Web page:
Tichaona Chinyelu


Tichaona Chinyelu

Tichaona Chinyelu
Cambridge, Massachusetts,
December 16
I am earth: plant something in me I am sky: stop dropping bombs from me I am fire: next time, next time, NOW I am water: now flow with me.


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JANUARY 17, 2013 4:53PM

Daughter (a continuation of Chloe and Yvonne)

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Being the family secretary all correspondence passes through my hands. It never ceases to amaze me how I never have a name in my parents’ letters to each other. It is always my daughter, your daughter, our daughter, she; anything but my name. It makes no sense; especially because my parents take naming very seriously.

However, that’s standard. What’s not standard is my mother saying I can go to Hollywood after high school. That is so startling I immediately decide to take advantage of it. On Monday, when I return to school, I’m going to sign up for the drama club.

I’m used to being the sole drop of chocolate in a sea of vanilla. After-all, prisons aren’t exactly located in the hood. So it was no surprise  that only white faces looked at me when I entered  the room set aside for the drama club. However, it was surprising that the girl from the prison visiting room was there. Not only was she there but during introductions, I found out she directed most of the school plays.

The next one scheduled was Othello. When I heard that, I burst out laughing. Who on earth are they going to get to play Othello? The only brothers I’ve seen in the school are firmly oriented toward sports. Chloe nodded her permed head at me  and all eyes turned in my direction. It was scary for a minute but then I decoded what was going on. They want me to play Othello!

I could  hear my mother in my head: “Not only do they want to deny your womanhood but they also want you to play a miscegenator? Do you have to kiss Desdemona?” I could see her point but a role is a role.  Or is it? I told Chloe that I would have to think about it. Then I picked up my things including the script and left. I could hear her calling after me but I didn’t stop. She can wait.

Dear Sewafe,

Your daughter came home today with a look on her face combining both guilt and defiance. I didn’t get a chance to ask “what happened?” before she spilled the proverbial beans. That drama club wants her to play a black man in love with a white woman; not just any man, mind you but Othello, the original OJ Simpson. She tried to mitigate it by telling me that the director of the play is a girl whose father is in prison with you there. She said she saw the girl when she last visited you. Do you know the father? What can you tell me that will help me to help her navigate this. Self-determination applied individually, is, sometimes, a hard concept to unite with.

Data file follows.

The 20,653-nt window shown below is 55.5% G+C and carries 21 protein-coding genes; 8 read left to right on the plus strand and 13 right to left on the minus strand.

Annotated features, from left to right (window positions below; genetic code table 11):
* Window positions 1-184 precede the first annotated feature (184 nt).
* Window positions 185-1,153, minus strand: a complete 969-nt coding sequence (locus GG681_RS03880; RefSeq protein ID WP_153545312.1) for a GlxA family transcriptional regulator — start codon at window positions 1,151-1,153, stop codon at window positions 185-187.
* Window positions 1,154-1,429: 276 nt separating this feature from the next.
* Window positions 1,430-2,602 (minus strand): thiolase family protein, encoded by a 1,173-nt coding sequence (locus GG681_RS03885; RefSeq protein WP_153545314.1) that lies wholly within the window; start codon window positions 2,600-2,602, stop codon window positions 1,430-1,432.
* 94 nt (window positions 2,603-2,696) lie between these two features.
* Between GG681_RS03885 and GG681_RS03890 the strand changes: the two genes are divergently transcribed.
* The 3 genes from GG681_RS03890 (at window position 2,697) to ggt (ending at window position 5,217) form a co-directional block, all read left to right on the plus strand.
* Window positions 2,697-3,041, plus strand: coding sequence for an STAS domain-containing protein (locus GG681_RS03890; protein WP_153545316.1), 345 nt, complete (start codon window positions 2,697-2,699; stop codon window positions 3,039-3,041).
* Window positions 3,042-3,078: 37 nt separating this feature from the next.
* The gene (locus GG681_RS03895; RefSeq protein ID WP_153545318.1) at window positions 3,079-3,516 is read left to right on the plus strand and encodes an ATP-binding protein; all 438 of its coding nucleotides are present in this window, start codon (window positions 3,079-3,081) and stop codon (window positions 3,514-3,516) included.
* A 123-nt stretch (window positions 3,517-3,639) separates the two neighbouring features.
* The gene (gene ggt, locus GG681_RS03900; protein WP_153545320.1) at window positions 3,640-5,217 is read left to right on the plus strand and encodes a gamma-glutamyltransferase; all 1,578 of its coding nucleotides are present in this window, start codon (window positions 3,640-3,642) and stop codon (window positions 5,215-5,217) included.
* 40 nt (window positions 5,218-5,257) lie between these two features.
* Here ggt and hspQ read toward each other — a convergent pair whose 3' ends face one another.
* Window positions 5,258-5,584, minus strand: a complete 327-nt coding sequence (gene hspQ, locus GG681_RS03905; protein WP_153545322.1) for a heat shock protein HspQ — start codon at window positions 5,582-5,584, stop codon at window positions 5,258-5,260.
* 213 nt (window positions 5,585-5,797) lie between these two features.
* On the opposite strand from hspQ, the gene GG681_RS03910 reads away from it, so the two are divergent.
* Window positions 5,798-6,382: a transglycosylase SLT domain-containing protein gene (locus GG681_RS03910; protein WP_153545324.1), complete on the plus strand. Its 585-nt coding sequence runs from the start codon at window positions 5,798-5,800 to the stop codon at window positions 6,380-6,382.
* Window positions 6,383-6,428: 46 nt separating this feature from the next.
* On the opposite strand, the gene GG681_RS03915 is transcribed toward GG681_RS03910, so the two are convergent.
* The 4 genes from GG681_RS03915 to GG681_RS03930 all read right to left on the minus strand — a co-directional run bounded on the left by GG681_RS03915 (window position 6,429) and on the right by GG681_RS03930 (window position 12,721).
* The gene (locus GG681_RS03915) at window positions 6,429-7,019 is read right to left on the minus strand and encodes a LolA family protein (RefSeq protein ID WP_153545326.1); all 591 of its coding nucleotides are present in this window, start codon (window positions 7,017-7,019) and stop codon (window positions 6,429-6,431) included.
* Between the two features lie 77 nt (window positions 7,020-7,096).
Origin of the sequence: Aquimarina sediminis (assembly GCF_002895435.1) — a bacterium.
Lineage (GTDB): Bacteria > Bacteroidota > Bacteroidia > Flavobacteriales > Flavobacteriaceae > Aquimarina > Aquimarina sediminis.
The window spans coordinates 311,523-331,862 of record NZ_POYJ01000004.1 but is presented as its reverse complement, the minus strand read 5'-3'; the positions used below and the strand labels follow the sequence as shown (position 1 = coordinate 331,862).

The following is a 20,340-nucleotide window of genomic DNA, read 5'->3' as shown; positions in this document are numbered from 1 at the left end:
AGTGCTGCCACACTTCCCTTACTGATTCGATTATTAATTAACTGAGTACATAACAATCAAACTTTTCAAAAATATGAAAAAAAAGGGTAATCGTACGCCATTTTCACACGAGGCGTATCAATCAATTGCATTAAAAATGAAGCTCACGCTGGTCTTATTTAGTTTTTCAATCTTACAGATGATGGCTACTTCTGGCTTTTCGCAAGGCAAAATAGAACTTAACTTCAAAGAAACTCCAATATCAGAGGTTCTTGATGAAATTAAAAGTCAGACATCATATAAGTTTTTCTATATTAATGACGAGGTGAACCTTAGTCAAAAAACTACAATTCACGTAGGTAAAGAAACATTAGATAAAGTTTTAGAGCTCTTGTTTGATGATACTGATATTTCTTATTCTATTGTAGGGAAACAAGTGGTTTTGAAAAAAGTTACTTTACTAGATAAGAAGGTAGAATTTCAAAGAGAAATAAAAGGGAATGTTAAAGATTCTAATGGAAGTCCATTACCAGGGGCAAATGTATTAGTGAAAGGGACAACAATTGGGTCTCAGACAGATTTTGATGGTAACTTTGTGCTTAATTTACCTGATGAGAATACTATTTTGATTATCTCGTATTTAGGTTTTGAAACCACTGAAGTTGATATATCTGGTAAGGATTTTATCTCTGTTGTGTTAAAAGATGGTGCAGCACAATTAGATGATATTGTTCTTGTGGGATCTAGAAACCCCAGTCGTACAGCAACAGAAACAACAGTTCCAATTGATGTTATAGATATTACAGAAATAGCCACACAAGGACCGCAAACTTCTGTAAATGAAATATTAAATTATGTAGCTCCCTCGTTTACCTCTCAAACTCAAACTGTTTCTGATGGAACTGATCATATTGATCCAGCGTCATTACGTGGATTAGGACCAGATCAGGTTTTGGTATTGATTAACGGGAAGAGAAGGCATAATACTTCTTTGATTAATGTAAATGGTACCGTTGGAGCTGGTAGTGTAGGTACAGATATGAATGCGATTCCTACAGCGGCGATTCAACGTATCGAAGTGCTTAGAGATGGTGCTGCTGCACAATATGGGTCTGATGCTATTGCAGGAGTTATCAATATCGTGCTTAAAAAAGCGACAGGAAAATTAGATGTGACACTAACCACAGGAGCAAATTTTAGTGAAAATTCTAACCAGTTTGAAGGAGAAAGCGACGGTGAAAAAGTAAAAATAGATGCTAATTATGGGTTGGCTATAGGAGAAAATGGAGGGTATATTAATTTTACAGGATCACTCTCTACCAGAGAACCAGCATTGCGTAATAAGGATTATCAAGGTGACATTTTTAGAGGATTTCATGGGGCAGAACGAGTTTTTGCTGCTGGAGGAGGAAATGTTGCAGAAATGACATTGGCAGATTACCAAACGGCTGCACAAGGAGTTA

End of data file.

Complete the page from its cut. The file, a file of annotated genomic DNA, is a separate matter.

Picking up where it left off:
Yain Kain

Dear Yain Kain,

The father participated in the Scourge economy. In here, he articulates revolution but I’ve been down long enough to see through a con. If you need visual representation, check out a television show called OZ. There was a character on that show that captures him perfectly: Adebisi except he doesn’t involve himself in homosexual behavior. The mother has been up here a few times.  According to the grapevine, their visits never go well. Now she just sends the girl.

Yes, self determination is a hell of a concept but I think it’s time we loosen the reins before she starts calling us the oppressor. We have to trust that we’ve educated her sufficiently enough for her to make the right decision(s).


Yet again, it is as if I have no name but I do!  Let me introduce myself. I am Moyamba Funmilayo Sewafe Salma Yain Kain Yaa Asantewaa Nzingha Ida Lisabi Alice  Claudia Nomzamo Winfreda Wangari but everyone, except my parents that is, calls me Funmi.  

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short fiction

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Wow - now I want to know "what's in a name" . . . seriously . . . I hope to keep reading this story . . . so please, keep writing!
Hi Owl! Thanks for reading and commenting. The length (and idea) of her name is based on a quote by Miriam Makeba (who had an even longer name). Here's a part of the quote:

"The reason for its length is that every child takes the first name of all his male ancestors. Often following the first name is a descriptive word or two, telling about the character of the person, making a true African name somewhat like a story."

I definitely will keep on with this. I want it be like a serialized novel until it finishes itself.
Count me in with the Owl.... I too want to keep reading this...!!

Wonderful, Tichaona! Thanks for sharing that explanation by Miriam Makeba...a true African name being somewhat like a story. That is really beautiful.